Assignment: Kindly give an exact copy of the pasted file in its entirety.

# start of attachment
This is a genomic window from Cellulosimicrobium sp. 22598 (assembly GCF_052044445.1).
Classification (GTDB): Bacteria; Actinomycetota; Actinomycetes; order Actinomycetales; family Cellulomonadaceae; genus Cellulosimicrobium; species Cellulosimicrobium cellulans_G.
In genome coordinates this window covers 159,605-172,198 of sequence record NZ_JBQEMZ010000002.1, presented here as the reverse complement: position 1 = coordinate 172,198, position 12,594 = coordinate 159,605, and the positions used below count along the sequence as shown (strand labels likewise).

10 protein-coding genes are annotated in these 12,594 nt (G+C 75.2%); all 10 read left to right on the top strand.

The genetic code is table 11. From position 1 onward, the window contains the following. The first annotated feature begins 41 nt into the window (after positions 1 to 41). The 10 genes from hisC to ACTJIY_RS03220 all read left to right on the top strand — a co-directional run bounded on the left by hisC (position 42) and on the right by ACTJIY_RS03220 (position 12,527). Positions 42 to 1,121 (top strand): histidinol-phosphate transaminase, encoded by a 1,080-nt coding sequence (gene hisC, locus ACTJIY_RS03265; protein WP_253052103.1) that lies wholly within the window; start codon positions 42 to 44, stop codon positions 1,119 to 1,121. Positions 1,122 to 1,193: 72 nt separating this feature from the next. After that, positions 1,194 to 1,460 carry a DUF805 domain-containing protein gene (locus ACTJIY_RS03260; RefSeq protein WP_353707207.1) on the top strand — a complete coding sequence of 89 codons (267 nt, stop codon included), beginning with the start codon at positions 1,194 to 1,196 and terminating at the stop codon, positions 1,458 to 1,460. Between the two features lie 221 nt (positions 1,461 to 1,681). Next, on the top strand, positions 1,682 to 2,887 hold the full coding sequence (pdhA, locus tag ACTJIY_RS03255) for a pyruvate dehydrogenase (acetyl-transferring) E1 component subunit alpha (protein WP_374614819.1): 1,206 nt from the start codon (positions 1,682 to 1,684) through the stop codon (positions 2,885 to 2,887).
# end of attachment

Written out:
This is a genomic window from Cellulosimicrobium sp. 22598 (assembly GCF_052044445.1).
Classification (GTDB): Bacteria; Actinomycetota; Actinomycetes; order Actinomycetales; family Cellulomonadaceae; genus Cellulosimicrobium; species Cellulosimicrobium cellulans_G.
In genome coordinates this window covers 159,605-172,198 of sequence record NZ_JBQEMZ010000002.1, presented here as the reverse complement: position 1 = coordinate 172,198, position 12,594 = coordinate 159,605, and the positions used below count along the sequence as shown (strand labels likewise).

10 protein-coding genes are annotated in these 12,594 nt (G+C 75.2%); all 10 read left to right on the top strand.

The genetic code is table 11. From position 1 onward, the window contains the following. The first annotated feature begins 41 nt into the window (after positions 1 to 41). The 10 genes from hisC to ACTJIY_RS03220 all read left to right on the top strand — a co-directional run bounded on the left by hisC (position 42) and on the right by ACTJIY_RS03220 (position 12,527). Positions 42 to 1,121 (top strand): histidinol-phosphate transaminase, encoded by a 1,080-nt coding sequence (gene hisC, locus ACTJIY_RS03265; protein WP_253052103.1) that lies wholly within the window; start codon positions 42 to 44, stop codon positions 1,119 to 1,121. Positions 1,122 to 1,193: 72 nt separating this feature from the next. After that, positions 1,194 to 1,460 carry a DUF805 domain-containing protein gene (locus ACTJIY_RS03260; RefSeq protein WP_353707207.1) on the top strand — a complete coding sequence of 89 codons (267 nt, stop codon included), beginning with the start codon at positions 1,194 to 1,196 and terminating at the stop codon, positions 1,458 to 1,460. Between the two features lie 221 nt (positions 1,461 to 1,681). Next, on the top strand, positions 1,682 to 2,887 hold the full coding sequence (pdhA, locus tag ACTJIY_RS03255) for a pyruvate dehydrogenase (acetyl-transferring) E1 component subunit alpha (protein WP_374614819.1): 1,206 nt from the start codon (positions 1,682 to 1,684) through the stop codon (positions 2,885 to 2,887).